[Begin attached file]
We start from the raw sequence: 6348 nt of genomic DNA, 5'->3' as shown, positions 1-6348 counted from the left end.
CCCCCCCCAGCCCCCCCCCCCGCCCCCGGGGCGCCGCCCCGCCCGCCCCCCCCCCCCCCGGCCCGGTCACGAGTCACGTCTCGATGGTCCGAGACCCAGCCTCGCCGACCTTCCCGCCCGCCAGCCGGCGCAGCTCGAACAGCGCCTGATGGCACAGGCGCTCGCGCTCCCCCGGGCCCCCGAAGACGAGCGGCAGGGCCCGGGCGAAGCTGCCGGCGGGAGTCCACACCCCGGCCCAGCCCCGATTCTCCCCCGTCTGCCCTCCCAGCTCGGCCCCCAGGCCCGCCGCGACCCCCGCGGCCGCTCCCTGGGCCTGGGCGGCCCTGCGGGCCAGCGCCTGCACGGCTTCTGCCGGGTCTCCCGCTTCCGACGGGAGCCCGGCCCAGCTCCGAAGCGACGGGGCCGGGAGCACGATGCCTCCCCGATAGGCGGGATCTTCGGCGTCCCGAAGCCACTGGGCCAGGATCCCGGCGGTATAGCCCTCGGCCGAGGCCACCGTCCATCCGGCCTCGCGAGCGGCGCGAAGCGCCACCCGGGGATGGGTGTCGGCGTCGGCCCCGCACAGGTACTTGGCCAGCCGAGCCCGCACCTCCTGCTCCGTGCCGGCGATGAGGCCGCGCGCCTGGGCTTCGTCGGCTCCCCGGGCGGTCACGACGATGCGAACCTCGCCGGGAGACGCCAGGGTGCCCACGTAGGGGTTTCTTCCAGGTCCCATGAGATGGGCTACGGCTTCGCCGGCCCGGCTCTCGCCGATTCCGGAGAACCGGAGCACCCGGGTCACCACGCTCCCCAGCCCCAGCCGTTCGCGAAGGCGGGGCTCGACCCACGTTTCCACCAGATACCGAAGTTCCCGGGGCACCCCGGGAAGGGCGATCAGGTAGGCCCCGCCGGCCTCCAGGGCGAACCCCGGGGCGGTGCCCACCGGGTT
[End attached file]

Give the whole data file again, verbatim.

We start from the raw sequence: 6348 nt of genomic DNA, 5'->3' as shown, positions 1-6348 counted from the left end.
CCCCCCCCAGCCCCCCCCCCCGCCCCCGGGGCGCCGCCCCGCCCGCCCCCCCCCCCCCCGGCCCGGTCACGAGTCACGTCTCGATGGTCCGAGACCCAGCCTCGCCGACCTTCCCGCCCGCCAGCCGGCGCAGCTCGAACAGCGCCTGATGGCACAGGCGCTCGCGCTCCCCCGGGCCCCCGAAGACGAGCGGCAGGGCCCGGGCGAAGCTGCCGGCGGGAGTCCACACCCCGGCCCAGCCCCGATTCTCCCCCGTCTGCCCTCCCAGCTCGGCCCCCAGGCCCGCCGCGACCCCCGCGGCCGCTCCCTGGGCCTGGGCGGCCCTGCGGGCCAGCGCCTGCACGGCTTCTGCCGGGTCTCCCGCTTCCGACGGGAGCCCGGCCCAGCTCCGAAGCGACGGGGCCGGGAGCACGATGCCTCCCCGATAGGCGGGATCTTCGGCGTCCCGAAGCCACTGGGCCAGGATCCCGGCGGTATAGCCCTCGGCCGAGGCCACCGTCCATCCGGCCTCGCGAGCGGCGCGAAGCGCCACCCGGGGATGGGTGTCGGCGTCGGCCCCGCACAGGTACTTGGCCAGCCGAGCCCGCACCTCCTGCTCCGTGCCGGCGATGAGGCCGCGCGCCTGGGCTTCGTCGGCTCCCCGGGCGGTCACGACGATGCGAACCTCGCCGGGAGACGCCAGGGTGCCCACGTAGGGGTTTCTTCCAGGTCCCATGAGATGGGCTACGGCTTCGCCGGCCCGGCTCTCGCCGATTCCGGAGAACCGGAGCACCCGGGTCACCACGCTCCCCAGCCCCAGCCGTTCGCGAAGGCGGGGCTCGACCCACGTTTCCACCAGATACCGAAGTTCCCGGGGCACCCCGGGAAGGGCGATCAGGTAGGCCCCGCCGGCCTCCAGGGCGAACCCCGGGGCGGTGCCCACCGGGTT